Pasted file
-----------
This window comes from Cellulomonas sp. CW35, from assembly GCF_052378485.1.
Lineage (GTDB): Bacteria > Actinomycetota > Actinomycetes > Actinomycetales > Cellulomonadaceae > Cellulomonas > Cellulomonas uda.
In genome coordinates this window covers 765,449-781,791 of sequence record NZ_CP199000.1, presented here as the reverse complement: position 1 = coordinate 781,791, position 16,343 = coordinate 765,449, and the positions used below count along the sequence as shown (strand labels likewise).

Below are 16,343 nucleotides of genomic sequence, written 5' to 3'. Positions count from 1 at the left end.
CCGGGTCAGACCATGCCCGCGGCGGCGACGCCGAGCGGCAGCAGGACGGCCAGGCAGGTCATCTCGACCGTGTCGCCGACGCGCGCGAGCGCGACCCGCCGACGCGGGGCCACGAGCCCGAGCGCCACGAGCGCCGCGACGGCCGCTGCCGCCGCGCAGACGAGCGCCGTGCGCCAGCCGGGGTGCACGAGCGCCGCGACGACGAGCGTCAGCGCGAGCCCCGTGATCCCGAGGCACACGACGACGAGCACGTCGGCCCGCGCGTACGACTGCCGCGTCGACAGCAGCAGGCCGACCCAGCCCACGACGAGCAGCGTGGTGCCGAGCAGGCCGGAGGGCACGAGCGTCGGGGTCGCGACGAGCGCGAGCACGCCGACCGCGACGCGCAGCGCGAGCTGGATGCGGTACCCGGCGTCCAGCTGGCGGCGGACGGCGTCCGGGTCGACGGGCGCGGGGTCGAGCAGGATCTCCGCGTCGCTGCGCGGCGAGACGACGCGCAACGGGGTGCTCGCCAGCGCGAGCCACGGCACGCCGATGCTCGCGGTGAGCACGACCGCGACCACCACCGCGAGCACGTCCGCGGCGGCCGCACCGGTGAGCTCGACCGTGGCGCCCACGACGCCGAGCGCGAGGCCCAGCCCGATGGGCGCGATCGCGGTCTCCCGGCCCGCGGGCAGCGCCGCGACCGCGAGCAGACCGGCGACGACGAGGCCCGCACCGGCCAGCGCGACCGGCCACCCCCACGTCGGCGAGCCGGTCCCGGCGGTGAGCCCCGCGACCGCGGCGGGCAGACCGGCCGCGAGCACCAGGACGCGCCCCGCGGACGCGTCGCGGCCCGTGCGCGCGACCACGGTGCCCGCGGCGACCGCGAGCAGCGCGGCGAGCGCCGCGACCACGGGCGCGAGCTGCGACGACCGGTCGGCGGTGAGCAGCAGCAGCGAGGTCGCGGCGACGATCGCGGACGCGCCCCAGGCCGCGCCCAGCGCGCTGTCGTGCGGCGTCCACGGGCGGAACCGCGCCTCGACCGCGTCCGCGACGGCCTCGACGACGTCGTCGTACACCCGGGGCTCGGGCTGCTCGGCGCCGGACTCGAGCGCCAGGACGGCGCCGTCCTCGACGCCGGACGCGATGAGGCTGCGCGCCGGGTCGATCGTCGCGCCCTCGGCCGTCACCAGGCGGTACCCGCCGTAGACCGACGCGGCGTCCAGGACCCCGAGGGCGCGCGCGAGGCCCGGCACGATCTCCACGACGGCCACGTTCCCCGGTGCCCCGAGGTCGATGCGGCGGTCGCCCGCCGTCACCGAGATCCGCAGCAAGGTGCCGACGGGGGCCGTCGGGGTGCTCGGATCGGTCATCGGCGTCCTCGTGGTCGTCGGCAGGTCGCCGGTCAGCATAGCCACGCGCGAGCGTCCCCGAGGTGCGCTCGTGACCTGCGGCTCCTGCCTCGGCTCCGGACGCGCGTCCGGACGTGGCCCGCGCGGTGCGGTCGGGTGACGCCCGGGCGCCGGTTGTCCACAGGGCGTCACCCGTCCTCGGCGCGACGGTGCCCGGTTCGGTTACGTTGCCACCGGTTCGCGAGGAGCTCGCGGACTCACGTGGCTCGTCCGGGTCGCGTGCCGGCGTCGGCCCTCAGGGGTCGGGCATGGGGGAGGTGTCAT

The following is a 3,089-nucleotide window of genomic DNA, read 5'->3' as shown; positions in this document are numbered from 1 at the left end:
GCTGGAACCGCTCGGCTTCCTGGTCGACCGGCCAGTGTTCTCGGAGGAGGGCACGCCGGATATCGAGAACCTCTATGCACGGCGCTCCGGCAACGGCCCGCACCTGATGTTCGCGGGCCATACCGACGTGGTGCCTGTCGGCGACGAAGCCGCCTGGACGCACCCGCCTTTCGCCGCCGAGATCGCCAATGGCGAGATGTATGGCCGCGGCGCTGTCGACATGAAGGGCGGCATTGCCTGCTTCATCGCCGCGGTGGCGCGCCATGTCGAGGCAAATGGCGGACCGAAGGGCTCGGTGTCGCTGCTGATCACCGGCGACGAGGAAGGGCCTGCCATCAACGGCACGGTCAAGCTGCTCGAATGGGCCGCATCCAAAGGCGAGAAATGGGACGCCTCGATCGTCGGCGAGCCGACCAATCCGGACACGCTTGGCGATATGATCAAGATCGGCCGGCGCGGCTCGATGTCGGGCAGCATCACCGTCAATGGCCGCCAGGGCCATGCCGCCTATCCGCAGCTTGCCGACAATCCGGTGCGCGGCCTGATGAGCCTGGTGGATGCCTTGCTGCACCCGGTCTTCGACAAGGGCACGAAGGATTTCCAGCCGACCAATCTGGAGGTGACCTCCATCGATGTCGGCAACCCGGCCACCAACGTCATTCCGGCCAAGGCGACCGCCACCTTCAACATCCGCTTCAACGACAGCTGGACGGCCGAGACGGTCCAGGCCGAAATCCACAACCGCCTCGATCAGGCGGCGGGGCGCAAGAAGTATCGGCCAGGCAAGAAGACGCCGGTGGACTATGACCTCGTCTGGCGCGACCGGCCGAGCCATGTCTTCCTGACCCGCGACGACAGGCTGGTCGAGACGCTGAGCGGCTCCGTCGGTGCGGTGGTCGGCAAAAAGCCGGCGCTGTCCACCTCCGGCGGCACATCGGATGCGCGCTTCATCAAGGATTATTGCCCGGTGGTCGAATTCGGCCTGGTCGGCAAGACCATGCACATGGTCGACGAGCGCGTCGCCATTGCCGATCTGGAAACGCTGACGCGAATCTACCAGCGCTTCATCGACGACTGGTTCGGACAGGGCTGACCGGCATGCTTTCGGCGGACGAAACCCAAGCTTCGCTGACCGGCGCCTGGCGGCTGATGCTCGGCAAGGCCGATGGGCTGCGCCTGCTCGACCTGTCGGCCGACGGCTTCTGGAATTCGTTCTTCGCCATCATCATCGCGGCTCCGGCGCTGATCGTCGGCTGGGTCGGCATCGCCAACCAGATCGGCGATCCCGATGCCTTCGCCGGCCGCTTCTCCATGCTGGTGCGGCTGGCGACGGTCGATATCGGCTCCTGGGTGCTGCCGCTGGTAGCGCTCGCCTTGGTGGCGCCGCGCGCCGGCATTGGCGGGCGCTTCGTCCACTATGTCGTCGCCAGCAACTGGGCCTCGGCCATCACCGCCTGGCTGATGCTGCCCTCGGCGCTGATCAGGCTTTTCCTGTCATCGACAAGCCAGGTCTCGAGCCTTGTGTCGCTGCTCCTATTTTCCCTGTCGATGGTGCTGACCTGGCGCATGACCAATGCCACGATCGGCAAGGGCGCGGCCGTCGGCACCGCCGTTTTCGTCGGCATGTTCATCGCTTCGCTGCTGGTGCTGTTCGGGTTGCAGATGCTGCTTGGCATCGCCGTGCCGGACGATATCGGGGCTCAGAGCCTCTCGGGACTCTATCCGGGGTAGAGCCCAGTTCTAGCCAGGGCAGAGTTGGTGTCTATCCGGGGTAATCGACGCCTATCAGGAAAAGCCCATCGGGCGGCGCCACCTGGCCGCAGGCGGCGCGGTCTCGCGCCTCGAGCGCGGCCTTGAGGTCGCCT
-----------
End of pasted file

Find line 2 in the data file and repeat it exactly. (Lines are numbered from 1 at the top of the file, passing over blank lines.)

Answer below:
Lineage (GTDB): Bacteria > Actinomycetota > Actinomycetes > Actinomycetales > Cellulomonadaceae > Cellulomonas > Cellulomonas uda.